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JavaScript eats the world: deep learning and notebooks edition

Apr 25 2018 · by

Google recently announced TensorFlow.js, an open-source library for running machine learning in the browser, and a successor to the deeplearn.js library. While the majority of machine learning work is unlikely to shift to JavaScript anytime soon, the examples included on the TensorFlow.js site do a good job of showing the promise of machine learning models that run in the browser.

A short GIF of the Teachable Machines demo showing Grant raising his hand and the model responding with a GIF of a cat waving.

Teachable Machine lets you train a model to help you wave at cats.

Our favorite example is Teachable Machine, which walks you through a training process using images from your webcam to trigger response GIFs. It shows how training in the browser can help the model adapt to different contexts. For example, if you want your model to spot when a user raises their hand, a pre-trained model might have trouble if the user is sitting in a room surrounded by mannequins. Because you can train the Teachable Machine model with specific examples of both “raised hand” and “unraised hand,” there’s a good chance it will perform well in your weird mannequin room (a very specific situation). A related webcam-based example is the work Oz Ramos is doing to build a system for navigation using facial gestures, to help people with mobility impairments use the web.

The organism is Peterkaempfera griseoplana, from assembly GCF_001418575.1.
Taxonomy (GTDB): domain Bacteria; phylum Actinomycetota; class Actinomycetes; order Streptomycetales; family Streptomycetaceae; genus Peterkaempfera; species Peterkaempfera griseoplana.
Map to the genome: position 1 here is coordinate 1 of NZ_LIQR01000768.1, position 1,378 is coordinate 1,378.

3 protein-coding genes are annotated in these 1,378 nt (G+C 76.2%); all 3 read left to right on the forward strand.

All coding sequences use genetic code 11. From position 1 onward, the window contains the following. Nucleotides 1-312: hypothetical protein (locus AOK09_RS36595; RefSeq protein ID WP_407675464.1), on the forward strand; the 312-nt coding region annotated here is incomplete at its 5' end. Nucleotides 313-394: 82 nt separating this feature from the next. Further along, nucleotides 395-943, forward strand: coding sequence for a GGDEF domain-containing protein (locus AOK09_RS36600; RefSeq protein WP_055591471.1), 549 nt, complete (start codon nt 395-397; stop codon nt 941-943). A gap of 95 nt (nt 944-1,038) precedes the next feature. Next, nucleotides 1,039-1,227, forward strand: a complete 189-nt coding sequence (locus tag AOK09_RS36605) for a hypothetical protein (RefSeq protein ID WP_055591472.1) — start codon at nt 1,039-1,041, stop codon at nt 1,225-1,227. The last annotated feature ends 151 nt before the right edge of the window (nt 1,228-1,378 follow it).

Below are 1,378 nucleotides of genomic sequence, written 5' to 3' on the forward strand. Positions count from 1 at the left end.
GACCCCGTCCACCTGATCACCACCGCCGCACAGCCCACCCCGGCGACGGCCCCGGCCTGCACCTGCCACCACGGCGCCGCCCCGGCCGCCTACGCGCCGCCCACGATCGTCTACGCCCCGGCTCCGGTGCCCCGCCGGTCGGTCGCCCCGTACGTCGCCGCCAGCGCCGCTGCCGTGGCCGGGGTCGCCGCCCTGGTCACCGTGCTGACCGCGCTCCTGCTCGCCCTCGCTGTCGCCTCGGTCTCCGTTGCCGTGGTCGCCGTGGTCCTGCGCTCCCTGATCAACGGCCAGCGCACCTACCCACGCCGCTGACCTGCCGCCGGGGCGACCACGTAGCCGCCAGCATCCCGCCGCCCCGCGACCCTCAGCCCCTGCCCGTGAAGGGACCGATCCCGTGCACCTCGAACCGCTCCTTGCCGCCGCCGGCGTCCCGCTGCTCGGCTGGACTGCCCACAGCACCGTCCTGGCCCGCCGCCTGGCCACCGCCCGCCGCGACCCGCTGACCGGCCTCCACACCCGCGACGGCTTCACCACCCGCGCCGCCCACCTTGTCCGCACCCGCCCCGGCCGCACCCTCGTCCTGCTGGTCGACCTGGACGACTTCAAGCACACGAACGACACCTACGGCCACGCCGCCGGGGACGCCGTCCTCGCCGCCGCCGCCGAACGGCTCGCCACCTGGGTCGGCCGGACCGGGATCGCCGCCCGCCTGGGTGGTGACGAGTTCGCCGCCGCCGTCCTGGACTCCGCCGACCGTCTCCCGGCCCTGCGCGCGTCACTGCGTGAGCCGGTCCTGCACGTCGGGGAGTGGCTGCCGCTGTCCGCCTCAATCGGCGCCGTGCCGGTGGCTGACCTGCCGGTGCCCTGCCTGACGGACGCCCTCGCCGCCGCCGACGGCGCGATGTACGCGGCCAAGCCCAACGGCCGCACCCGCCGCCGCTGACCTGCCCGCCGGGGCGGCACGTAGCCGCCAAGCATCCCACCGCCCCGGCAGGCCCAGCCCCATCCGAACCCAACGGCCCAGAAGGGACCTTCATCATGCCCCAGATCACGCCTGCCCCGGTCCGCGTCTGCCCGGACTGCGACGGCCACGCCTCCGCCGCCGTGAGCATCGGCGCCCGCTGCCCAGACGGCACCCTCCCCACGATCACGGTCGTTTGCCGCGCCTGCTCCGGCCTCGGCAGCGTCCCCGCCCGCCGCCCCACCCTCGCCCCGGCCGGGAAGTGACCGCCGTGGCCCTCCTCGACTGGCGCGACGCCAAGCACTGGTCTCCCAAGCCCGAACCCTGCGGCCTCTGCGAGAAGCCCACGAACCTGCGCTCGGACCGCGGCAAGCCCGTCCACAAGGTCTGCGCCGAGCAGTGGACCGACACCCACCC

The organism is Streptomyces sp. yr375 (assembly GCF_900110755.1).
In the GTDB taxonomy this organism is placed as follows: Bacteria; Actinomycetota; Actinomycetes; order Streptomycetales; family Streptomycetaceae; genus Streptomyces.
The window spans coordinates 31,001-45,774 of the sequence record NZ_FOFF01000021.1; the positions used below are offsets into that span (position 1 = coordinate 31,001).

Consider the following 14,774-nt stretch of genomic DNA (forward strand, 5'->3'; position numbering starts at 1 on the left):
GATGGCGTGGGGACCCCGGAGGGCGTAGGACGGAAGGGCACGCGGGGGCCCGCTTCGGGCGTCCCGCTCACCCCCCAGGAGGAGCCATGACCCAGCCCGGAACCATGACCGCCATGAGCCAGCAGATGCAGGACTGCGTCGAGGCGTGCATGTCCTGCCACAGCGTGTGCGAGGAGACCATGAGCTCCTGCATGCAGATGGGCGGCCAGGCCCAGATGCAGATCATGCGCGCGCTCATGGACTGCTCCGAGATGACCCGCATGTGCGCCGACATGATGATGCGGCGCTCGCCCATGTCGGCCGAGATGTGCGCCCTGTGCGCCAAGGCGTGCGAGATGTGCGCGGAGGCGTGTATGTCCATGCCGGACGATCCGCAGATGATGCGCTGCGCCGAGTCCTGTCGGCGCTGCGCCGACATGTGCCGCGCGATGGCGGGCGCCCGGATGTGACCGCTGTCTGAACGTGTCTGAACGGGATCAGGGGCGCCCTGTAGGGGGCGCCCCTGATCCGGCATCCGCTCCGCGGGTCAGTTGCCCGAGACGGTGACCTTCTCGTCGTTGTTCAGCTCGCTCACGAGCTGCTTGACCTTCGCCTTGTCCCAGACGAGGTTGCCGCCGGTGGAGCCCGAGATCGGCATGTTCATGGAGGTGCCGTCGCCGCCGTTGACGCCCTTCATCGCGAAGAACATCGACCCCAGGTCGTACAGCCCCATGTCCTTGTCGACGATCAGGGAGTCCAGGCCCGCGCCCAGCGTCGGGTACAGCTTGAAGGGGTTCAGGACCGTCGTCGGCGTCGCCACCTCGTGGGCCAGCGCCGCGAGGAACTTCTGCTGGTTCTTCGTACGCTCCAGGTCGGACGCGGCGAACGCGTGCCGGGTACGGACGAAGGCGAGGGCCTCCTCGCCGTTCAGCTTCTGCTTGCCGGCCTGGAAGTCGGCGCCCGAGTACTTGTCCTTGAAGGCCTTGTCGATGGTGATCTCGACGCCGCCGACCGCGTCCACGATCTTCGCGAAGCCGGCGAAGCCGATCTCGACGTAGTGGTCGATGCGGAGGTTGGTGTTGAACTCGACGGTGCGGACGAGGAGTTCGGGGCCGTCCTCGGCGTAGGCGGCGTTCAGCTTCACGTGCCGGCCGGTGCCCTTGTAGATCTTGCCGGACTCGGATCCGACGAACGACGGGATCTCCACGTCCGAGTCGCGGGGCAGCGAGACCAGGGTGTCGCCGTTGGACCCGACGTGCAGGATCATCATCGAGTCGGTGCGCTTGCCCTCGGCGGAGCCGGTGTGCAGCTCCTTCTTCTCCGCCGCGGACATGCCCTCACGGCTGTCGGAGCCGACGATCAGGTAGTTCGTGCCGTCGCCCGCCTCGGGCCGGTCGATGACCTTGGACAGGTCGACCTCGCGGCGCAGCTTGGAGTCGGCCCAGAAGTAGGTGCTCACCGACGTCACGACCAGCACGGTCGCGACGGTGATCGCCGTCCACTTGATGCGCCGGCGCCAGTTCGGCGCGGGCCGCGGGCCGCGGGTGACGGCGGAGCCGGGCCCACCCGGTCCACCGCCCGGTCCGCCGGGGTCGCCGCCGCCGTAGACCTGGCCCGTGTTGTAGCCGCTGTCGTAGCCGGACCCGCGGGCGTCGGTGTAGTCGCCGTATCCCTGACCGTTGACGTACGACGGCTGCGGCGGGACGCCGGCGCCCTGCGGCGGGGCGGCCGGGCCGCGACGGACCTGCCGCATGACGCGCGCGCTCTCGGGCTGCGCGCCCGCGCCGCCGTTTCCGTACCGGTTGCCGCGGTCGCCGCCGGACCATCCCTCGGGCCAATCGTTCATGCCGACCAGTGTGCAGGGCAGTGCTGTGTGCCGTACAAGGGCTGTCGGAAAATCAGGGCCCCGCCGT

Another advantage of having deep learning code running in the browser is that you can open up the code itself for people to interact with. Better JavaScript deep-learning tools mean more web-based interactive deep-learning explainers: explainers like Minsuk Kahng’s Deep Learning Tutorial, which shows how to use deeplearn.js to build a model for the Iris dataset. Because all of the code for the system is exposed and editable, viewers cans tweak different parameters and easily view the results.

A screenshot form a section of Minsuk Kahng's Deep Learning Tutorial. It shows the model code and a slider for specifying the number of neurons in the hidden layer.

Minsuk Kahng’s deeplearning.js node lets you edit the code and immediately view the results.

Kahng’s tutorial is built on the new JavaScript notebook site Observable. Made by D3.js creator Mike Bostock and others, Observable makes it easy to build interactive and modifiable JavaScript examples of all types. Along with sites like Codepen and Glitch, Observable is leading a renaissance of interactive code examples and explainers. Grant has used Observable for everything from using three.js for 2D data visualization to finding out how long it takes a browser to say different numbers out loud.

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